Veteran photographer finds new life

  • 2006-02-15
  • By Tyron Hutcheson
VILNIUS - "Fifteen years - I practically didn't pick up a camera," Vitoldo Vilpisausko says over a brandy after a full week of work. During the Soviet era, Vilpisausko took part in an early exhibition of young photographers in what he thinks may have been the Vilnius Photography Gallery, where he currently is one-half of a two-man show with Vito Karciausko. "Miesto Mistika" ("City of Mystery") presents a highly-colorful, strange vision of contemporary Vilnius' landscape.

He hasn't really done all that much since the end of communism. Photography didn't pay that well. And he found himself enjoying the fruits of "wild capitalism." At one point, he was a ski instructor in the Caucasus.

"Anyway, in every country to survive from art is practically impossible," he says.

But a few months ago, he picked up a digital camera for the first time and decided to start his old career anew.

"For [the first] four or five days I was only reading the manual," he says. "[D]igital is a very practical thing."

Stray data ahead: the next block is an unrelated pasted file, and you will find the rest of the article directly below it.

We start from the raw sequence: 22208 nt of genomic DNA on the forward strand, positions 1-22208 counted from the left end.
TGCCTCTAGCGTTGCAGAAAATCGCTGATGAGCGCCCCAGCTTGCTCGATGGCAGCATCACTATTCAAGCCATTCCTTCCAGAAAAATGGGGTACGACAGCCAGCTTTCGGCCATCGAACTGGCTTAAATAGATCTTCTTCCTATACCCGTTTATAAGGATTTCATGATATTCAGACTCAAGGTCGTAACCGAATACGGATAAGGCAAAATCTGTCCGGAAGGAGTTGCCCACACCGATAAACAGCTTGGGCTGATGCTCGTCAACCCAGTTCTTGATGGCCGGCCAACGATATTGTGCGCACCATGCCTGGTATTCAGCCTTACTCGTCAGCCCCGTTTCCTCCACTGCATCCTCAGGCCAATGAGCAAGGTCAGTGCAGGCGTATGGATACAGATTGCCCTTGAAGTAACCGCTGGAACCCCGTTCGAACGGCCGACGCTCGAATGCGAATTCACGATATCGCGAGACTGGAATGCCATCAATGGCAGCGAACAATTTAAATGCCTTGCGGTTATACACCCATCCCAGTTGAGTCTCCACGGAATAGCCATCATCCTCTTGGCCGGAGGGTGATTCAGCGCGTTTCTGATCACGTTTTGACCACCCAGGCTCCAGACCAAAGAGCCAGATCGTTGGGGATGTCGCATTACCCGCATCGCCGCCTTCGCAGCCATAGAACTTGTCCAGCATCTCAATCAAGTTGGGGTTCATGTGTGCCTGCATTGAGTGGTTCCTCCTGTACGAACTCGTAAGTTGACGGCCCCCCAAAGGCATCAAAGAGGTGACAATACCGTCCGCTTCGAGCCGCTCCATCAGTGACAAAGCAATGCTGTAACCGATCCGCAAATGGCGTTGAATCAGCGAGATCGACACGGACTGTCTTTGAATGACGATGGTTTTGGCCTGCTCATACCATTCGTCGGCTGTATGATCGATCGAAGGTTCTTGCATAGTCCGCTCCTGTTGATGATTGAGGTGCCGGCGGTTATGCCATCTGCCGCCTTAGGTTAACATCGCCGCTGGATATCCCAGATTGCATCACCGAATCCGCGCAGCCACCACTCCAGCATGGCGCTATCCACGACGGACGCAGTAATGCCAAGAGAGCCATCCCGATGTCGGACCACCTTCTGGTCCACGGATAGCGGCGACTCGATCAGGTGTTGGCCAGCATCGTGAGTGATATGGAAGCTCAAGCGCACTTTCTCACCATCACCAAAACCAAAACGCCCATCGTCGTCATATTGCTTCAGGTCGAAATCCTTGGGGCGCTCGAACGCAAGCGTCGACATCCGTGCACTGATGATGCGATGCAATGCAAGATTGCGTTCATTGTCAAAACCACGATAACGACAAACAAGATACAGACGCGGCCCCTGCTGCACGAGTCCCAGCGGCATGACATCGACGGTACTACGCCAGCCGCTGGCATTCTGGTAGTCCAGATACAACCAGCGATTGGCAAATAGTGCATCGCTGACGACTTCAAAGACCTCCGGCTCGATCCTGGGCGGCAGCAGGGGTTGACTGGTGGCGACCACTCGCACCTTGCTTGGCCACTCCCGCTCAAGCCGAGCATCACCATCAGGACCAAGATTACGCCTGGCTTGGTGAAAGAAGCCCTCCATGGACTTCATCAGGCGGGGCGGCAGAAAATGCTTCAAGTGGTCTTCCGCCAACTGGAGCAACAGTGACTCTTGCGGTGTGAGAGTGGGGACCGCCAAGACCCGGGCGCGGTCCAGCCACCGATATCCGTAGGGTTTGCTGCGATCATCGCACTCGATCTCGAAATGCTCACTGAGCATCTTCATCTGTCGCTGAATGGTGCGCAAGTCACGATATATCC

Though he may be a beginner with the new technology, his images reveal a practiced eye and skilled hand.

And though economic problems remain in Lithuania, modest personal success has allowed him to return to photography.

"Now I'm working to restore my studio," he says. "Maybe in half a year, step by step"

Vilpisausko's trying to get into commercial photography. "We are looking for Western markets," he says. "I know the prices in Europe and I know our prices. We are cheaper." Of course, "advertising is not photography. It's just business."

Still it's all better than it was in the Soviet era, when "90 percent [of his work] went into the box. My heroes [for subjects] were alcoholics." But the Socialist Realism aesthetic forbade such work. "It was black times," he says.

The scars of that experience remain. When I asked him to speak Russian, he declined. "I'm not against Russians as a people, but 50 years under Soviet occupation, it's enough."

Will he ever bring any of that old work out of the box? "I think no, because old is old."

The artist declines to comment specifically on photographers he likes in Vilnius: "For myself, it's not so very polite. It's a small city, I know everybody."

As for the next generation, he says, "We have a large number of good professional potential."

In the past, there was a huge generation gap between photographers who were only 10 years apart in age. He gestures to show the height of a young person. "Now my colleagues are…"

"I need maybe half a year to make something interesting," the photographer says. "Another exhibition will be only social photography."

He'll be taking pictures of "people, not walls."

"Miesto mistika"

("City of Mystery")

Stikliu 4

Until Feb. 25